Is performance management working?

2015 TM&R Pulse Survey (Performance Management) — Insights from AP data

February 22, 2016
| Australia, China, Hong Kong +8 more
  • India
  • Indonesia
  • Malaysia
  • Philippines
  • Singapore
  • South Korea
  • Taiwan
  • Thailand

At a glance

  • Only just over half (54%) of employers in Asia said that they were satisfied with their performance management process.
  • Almost one in three (29%) employers do not formally measure the effectiveness of their performance management programs.
  • Contrary to popular media, only 11% of employers are considering scrapping performance management altogether.

It’s not surprising that employers, managers and employees all question their current performance management processes. The prevailing approach — with its single year-end rating and a reliance on past results — is hardly a formula for ensuring effective performance management and keeping up with evolving business demands.

Yet, despite headline grabbing accounts of companies going ratingless, only a small number of organisations have actually abandoned performance management programs or plan to eliminate ratings altogether.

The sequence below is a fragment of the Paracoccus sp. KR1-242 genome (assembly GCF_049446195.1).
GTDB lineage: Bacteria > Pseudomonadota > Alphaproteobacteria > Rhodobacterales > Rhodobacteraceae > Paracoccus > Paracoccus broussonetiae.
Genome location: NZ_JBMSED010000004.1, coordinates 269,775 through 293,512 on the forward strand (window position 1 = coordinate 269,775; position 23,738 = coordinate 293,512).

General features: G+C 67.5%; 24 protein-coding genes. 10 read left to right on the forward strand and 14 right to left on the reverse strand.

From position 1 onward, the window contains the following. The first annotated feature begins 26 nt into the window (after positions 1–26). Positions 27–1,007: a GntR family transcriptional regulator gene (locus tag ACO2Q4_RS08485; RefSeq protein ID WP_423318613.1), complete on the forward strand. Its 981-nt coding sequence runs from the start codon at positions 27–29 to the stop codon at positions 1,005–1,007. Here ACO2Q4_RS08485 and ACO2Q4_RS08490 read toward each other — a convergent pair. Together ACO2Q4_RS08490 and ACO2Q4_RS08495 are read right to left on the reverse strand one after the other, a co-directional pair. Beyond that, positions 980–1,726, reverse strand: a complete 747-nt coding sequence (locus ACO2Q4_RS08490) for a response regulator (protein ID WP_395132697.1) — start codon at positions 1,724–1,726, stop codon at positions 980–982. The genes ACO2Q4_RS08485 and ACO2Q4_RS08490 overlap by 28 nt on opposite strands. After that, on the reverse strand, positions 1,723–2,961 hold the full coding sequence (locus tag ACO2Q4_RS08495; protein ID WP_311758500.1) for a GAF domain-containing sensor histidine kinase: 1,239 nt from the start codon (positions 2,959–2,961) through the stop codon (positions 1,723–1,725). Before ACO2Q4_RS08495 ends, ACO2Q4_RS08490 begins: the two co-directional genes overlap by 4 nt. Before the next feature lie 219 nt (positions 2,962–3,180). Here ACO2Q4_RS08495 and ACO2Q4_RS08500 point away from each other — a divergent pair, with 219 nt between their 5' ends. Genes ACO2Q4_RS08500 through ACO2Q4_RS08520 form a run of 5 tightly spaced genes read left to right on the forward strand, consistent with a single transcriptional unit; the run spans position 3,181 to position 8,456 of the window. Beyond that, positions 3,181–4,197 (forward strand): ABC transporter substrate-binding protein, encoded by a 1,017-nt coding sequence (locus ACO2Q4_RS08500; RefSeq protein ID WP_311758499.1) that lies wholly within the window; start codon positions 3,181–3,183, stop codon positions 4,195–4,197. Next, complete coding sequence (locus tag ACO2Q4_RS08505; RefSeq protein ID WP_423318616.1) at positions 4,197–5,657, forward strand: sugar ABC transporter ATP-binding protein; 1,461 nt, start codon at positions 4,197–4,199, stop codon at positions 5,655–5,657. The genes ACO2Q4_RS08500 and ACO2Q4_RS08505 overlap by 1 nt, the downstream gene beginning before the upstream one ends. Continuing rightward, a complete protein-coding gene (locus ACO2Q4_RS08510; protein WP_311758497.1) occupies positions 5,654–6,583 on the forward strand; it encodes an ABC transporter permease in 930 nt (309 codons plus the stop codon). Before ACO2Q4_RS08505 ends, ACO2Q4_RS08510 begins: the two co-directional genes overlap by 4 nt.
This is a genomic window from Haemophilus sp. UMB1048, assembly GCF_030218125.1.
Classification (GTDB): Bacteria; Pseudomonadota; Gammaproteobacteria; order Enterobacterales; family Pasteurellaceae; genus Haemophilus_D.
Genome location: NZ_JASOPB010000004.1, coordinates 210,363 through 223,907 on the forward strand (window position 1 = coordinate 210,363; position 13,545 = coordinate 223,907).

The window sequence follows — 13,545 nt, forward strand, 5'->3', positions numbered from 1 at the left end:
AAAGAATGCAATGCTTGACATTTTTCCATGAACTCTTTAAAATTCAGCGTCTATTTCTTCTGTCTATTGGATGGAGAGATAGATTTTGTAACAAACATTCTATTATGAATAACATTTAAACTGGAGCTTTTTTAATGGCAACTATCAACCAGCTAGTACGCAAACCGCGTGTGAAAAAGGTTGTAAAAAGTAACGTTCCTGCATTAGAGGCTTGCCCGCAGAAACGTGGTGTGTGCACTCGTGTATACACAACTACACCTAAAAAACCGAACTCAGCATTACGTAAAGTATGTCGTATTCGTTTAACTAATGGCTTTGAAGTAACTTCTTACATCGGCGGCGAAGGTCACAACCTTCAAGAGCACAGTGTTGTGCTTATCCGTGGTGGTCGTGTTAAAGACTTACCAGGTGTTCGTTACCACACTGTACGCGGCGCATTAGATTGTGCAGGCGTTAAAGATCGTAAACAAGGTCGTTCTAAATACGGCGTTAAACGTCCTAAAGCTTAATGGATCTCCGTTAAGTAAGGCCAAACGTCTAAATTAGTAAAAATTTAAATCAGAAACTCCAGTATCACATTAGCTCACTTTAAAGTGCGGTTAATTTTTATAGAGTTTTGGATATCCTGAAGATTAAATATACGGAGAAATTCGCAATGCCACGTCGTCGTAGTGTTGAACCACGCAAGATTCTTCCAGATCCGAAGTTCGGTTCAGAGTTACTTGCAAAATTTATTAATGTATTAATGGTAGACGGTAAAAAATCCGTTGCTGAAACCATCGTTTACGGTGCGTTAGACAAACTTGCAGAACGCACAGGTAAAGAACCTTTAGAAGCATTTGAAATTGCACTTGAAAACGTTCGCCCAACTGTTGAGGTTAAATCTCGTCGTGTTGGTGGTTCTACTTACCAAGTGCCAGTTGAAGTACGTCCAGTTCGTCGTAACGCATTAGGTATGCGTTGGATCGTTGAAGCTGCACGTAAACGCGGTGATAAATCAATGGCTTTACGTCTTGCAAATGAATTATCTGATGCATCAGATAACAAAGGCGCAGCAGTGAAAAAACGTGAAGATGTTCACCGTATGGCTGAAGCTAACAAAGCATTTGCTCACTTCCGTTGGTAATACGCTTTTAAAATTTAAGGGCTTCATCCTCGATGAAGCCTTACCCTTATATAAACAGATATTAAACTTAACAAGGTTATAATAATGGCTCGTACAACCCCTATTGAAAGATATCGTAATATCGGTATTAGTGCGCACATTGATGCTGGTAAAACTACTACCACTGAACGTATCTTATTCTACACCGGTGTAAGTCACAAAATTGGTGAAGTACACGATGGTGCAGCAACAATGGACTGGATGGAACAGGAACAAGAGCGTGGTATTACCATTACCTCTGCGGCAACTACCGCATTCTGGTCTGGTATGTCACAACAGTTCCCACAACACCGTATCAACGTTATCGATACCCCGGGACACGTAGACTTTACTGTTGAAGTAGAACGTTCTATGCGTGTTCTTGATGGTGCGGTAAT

Willis Towers Watson Media

Some forward-looking organisations have already taken incremental measures to improve programs. For example, 60% have changed or are changing the focus of performance management to include future potential, and another 60% have introduced or are introducing new technology.

Willis Towers Watson Media

So what will it take to fully transform and deliver effective performance management strategies and programs?

Willis Towers Watson Media

Organisations can enhance the experience for managers and employees by strengthening the following core “enablers” of performance.

Manager effectiveness: Give managers the education, support and tools they need to be effective at performance management. Encourage continuous dialogue between managers and employees throughout the year.

Process: Start by defining what “performance” means for your employee groups and make evidence-based changes to programs versus changing just for the sake of change.

Communication and transparency: Involve people in changes to performance management. Collect their feedback, act on it and make them accountable for doing something with it.

Meaningful measurement: Measure a combination of sustained performance, potential and criticality of skills to future business performance. Don’t measure solely for the sake of compliance.

Technology: Use technology better. Make sure it enables other HR processes and helps ensure an effective user experience.

About the survey

The Talent Management & Rewards Pulse Survey – Performance Management was conducted in October and November 2015. A total of 365 large and midsize Asian employers from 11 countries, representing a cross section of industries participated. Respondents were primarily HR executives.